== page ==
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Glitches could make SSDs on new M1 Macs die early

Mac users are reporting alarming behavior on their M1-powered Macs — including Apple’s latest Mac Mini, MacBook Air, and 13-inch MacBook Pro models — that could lead to severely shortened lifespans of their internal storage drives. If the glitch continues, users expect that the solid-state drive (SSD) on the Mac will last just two years. The problem is especially notable on a Mac where the storage itself is not user-replaceable, which would either lead to a costly repair or a complete replacement of the entire computer if the drive prematurely fails.

Users of Apple’s newest M1-powered Macs are reporting that there is extremely high drive writes over a short period of time, and the most extreme cases resulted in approximately 10-13% of the maximum total bytes written, or TBW, of the SSD, according to an iMore report. In about two months, one user noted that the M1 Mac had already used 1% of the SSD, while Twitter user Hector Martin noted that on his 2TB system, the Mac had used 3% of the SSD.

This had led to speculation that if it was a 256GB model rather than a 2TB Mac, the percentage used could be as high as 30%. This means that the system would have reached its maximum TBW in two years.

Update on M1 SSD wear issue: Available data suggests that write endurance ratings are not proportional to drive size.

256GB model: ~2000TB [1700-2300]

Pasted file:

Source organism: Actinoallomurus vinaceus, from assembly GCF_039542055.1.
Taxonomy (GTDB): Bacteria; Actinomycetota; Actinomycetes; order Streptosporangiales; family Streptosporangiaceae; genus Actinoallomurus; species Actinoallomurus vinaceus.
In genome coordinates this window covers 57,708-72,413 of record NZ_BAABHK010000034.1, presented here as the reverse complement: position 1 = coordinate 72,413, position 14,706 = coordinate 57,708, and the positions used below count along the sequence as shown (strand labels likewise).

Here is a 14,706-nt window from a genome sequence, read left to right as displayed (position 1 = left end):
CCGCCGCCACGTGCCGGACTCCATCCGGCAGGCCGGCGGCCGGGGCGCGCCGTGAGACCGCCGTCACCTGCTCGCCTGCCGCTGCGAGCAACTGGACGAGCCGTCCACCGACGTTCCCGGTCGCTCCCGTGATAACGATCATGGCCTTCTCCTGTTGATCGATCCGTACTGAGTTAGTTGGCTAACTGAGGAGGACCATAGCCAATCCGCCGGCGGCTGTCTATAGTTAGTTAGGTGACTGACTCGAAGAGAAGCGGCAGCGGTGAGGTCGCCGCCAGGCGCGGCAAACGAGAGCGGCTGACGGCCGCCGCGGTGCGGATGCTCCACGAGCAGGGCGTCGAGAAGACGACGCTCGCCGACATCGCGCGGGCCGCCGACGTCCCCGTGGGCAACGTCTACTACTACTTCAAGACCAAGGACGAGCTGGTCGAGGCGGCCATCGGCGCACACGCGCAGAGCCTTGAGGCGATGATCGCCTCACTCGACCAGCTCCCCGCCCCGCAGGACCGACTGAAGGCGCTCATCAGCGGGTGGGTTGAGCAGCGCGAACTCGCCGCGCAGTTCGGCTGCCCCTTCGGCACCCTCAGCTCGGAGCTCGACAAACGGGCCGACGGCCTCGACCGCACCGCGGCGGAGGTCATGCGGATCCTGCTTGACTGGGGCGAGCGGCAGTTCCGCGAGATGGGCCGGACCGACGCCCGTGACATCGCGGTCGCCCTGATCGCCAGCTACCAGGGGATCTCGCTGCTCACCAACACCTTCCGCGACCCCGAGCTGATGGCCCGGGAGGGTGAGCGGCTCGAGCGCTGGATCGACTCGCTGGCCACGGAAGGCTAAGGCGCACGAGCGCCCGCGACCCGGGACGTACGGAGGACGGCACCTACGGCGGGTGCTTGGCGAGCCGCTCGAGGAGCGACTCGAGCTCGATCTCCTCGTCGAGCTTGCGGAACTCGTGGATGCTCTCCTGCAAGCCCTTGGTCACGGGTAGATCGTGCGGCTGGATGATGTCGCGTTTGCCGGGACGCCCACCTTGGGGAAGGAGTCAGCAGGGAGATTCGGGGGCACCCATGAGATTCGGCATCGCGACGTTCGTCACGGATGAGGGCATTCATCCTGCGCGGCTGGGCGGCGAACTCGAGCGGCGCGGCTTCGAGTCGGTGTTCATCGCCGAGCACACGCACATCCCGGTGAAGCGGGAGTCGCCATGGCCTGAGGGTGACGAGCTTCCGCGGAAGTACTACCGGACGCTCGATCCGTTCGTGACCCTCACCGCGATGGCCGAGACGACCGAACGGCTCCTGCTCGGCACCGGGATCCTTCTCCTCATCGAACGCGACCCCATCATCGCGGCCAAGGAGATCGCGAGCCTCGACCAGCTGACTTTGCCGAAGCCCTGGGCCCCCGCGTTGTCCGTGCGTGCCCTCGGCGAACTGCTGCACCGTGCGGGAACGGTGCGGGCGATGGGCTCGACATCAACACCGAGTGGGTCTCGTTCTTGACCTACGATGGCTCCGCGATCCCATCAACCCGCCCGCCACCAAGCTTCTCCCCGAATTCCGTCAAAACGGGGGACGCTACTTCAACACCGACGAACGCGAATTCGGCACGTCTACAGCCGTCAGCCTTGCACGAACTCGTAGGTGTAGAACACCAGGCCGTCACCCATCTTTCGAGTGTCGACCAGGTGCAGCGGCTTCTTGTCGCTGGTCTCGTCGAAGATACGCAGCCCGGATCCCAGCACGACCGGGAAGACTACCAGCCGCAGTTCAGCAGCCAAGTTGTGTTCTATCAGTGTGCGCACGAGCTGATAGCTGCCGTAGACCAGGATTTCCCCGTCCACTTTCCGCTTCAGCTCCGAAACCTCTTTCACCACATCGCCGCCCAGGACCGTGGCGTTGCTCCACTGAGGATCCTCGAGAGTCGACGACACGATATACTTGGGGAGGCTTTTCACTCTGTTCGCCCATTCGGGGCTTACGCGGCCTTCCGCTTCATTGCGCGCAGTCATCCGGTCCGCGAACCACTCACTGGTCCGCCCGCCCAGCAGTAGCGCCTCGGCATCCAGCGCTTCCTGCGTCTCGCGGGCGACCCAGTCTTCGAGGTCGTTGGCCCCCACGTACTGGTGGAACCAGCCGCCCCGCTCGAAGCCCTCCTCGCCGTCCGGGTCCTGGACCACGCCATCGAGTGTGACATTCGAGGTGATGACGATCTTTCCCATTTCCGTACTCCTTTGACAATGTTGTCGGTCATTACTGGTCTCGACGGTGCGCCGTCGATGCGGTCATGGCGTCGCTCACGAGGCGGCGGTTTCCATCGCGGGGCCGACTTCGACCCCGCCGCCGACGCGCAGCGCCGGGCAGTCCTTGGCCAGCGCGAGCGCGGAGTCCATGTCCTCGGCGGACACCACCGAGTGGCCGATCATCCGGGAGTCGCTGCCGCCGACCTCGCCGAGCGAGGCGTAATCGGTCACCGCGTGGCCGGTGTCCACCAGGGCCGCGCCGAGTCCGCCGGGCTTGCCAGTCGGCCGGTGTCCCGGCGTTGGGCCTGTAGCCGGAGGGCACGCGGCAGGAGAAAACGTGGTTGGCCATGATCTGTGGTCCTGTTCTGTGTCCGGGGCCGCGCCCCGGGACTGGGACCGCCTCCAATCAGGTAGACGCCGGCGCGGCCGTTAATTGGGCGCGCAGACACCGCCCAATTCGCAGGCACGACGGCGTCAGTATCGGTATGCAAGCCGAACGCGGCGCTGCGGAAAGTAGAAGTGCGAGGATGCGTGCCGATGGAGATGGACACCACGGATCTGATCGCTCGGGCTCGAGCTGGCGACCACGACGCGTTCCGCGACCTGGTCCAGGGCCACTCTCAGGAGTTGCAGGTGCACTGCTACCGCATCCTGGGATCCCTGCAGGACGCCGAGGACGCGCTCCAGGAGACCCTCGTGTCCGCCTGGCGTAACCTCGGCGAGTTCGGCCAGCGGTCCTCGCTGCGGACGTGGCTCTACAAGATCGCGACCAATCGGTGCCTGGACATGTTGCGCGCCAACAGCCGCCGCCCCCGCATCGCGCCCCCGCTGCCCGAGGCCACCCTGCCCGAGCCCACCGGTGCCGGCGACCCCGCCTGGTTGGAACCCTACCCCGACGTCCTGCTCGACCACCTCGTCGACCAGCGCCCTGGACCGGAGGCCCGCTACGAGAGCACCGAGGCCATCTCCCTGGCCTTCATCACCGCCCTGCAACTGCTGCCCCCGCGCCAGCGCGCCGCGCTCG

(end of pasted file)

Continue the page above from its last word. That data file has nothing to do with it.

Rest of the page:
2TB model: ~5000TB [4300-6000]

This means that @david_rysk's currently known worst case would push a 256GB model to 100% in ~2y

— Hector Martin (@marcan42) February 16, 2021

It’s also unclear if the problem is isolated to M1-powered Macs or if older Intel-based Mac systems are susceptible to this erratic storage behavior. Twitter user Dark-Phoenix confirmed that they are also running out of space due to abnormal usage on an older 2016 MacBook Pro, which is powered by Intel.

“On my MBP (15-inch, 2016) I use for work,” Dark Phoenix wrote. “I have it all backed up, but still my usage is abnormal since I do a lot of data processing and rarely have free space.”

This seemingly suggests that the problem may be software-related, rather than an issue with how Apple’s custom M1 silicon functions.

“Intel Macs qualify too, if you can scale that by the time you’ve owned it and it looks crazy,” Martin added in a subsequent tweet. “Obviously 100TB over 4 years is reasonable.”

However, it’s still unclear if this glitch exists because the system had made erroneous recordings, or if it’s a major problem related to MacOS writing unnecessary data to the drives. Oftentimes, drive monitoring tools can often misreport diagnostic information, and given the newness of the M1 chipset, there could be some compatibility issues with the tool or with other apps not behaving properly in the background.

While SSD degradation is a normal process that happens over time with regular usage, extensively writing data to memory and filling it to capacity could make the storage unstable and lead to drive failure. Modern operating systems, like Apple’s MacOS when working properly, will attempt to preserve the integrity of the drive by spreading the load across the entire drive to prevent only a select portion of the drive from being overworked.

Whatever the case may be, hopefully, Apple can address the issues before more Mac systems get refreshed with the M1 chipset. Apple’s Mac Pro and iMac desktops are rumored to get overhauled this year, joining the much anticipated redesigned 14- and 16-inch MacBook Pros.

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